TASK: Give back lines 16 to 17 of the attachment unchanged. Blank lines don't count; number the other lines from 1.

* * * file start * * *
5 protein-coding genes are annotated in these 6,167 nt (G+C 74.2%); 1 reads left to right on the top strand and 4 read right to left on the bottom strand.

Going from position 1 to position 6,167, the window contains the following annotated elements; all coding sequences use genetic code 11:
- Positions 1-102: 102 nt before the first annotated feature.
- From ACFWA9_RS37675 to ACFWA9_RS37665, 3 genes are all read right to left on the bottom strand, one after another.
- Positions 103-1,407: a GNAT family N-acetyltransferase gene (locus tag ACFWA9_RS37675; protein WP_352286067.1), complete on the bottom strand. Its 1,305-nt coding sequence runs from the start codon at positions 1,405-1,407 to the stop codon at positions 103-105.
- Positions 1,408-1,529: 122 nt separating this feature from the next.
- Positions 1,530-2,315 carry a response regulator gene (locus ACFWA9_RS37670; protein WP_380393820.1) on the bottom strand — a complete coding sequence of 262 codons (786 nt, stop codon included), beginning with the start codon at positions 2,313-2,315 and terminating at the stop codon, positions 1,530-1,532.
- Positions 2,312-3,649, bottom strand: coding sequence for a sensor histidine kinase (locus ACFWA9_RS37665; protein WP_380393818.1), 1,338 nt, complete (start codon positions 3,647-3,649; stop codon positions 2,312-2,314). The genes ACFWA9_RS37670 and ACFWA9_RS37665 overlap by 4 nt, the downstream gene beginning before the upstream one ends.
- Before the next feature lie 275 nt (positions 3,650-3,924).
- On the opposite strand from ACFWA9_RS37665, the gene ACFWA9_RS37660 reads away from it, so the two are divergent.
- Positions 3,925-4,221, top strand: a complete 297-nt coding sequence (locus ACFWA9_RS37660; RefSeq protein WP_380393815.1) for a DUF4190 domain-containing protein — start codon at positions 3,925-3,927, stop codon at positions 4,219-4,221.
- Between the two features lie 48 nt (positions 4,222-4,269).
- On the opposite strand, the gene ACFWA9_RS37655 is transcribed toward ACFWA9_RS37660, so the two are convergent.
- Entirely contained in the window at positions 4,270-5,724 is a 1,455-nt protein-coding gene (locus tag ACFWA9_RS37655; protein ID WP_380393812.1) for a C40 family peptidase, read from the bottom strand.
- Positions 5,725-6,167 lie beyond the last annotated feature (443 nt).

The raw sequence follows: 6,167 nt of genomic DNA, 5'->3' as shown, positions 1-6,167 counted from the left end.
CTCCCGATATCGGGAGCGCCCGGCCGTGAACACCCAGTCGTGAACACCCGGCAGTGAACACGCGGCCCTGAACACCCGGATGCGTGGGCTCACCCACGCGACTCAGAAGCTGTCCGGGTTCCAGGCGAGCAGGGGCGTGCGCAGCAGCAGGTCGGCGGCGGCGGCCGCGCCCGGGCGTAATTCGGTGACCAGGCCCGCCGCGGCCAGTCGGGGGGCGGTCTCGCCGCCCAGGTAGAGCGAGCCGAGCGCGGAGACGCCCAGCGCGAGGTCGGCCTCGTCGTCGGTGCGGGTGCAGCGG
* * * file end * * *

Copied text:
The raw sequence follows: 6,167 nt of genomic DNA, 5'->3' as shown, positions 1-6,167 counted from the left end.
CTCCCGATATCGGGAGCGCCCGGCCGTGAACACCCAGTCGTGAACACCCGGCAGTGAACACGCGGCCCTGAACACCCGGATGCGTGGGCTCACCCACGCGACTCAGAAGCTGTCCGGGTTCCAGGCGAGCAGGGGCGTGCGCAGCAGCAGGTCGGCGGCGGCGGCCGCGCCCGGGCGTAATTCGGTGACCAGGCCCGCCGCGGCCAGTCGGGGGGCGGTCTCGCCGCCCAGGTAGAGCGAGCCGAGCGCGGAGACGCCCAGCGCGAGGTCGGCCTCGTCGTCGGTGCGGGTGCAGCGG